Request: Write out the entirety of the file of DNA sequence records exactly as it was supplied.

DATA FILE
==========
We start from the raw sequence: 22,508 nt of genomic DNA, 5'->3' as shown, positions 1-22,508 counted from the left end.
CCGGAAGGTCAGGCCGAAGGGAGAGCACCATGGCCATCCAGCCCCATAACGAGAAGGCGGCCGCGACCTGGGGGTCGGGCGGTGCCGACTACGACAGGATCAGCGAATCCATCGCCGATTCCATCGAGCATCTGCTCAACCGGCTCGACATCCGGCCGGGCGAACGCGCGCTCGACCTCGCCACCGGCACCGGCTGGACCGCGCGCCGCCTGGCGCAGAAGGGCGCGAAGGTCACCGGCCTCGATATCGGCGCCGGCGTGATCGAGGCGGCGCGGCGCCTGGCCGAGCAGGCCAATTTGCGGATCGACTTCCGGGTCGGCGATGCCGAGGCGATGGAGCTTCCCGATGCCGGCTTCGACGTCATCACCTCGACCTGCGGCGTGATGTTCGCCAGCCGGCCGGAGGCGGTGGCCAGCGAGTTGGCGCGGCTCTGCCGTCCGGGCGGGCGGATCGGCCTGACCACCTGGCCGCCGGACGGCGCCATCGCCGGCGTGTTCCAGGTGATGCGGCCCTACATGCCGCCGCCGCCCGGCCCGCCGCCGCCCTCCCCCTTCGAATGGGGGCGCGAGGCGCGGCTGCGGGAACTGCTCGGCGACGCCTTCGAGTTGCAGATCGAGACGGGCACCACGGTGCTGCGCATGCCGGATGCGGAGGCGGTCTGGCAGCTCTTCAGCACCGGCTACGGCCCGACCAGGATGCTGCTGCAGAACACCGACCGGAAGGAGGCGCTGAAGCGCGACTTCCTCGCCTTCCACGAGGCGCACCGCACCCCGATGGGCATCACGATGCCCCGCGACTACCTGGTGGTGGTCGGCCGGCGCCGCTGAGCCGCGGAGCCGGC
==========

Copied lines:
We start from the raw sequence: 22,508 nt of genomic DNA, 5'->3' as shown, positions 1-22,508 counted from the left end.
CCGGAAGGTCAGGCCGAAGGGAGAGCACCATGGCCATCCAGCCCCATAACGAGAAGGCGGCCGCGACCTGGGGGTCGGGCGGTGCCGACTACGACAGGATCAGCGAATCCATCGCCGATTCCATCGAGCATCTGCTCAACCGGCTCGACATCCGGCCGGGCGAACGCGCGCTCGACCTCGCCACCGGCACCGGCTGGACCGCGCGCCGCCTGGCGCAGAAGGGCGCGAAGGTCACCGGCCTCGATATCGGCGCCGGCGTGATCGAGGCGGCGCGGCGCCTGGCCGAGCAGGCCAATTTGCGGATCGACTTCCGGGTCGGCGATGCCGAGGCGATGGAGCTTCCCGATGCCGGCTTCGACGTCATCACCTCGACCTGCGGCGTGATGTTCGCCAGCCGGCCGGAGGCGGTGGCCAGCGAGTTGGCGCGGCTCTGCCGTCCGGGCGGGCGGATCGGCCTGACCACCTGGCCGCCGGACGGCGCCATCGCCGGCGTGTTCCAGGTGATGCGGCCCTACATGCCGCCGCCGCCCGGCCCGCCGCCGCCCTCCCCCTTCGAATGGGGGCGCGAGGCGCGGCTGCGGGAACTGCTCGGCGACGCCTTCGAGTTGCAGATCGAGACGGGCACCACGGTGCTGCGCATGCCGGATGCGGAGGCGGTCTGGCAGCTCTTCAGCACCGGCTACGGCCCGACCAGGATGCTGCTGCAGAACACCGACCGGAAGGAGGCGCTGAAGCGCGACTTCCTCGCCTTCCACGAGGCGCACCGCACCCCGATGGGCATCACGATGCCCCGCGACTACCTGGTGGTGGTCGGCCGGCGCCGCTGAGCCGCGGAGCCGGC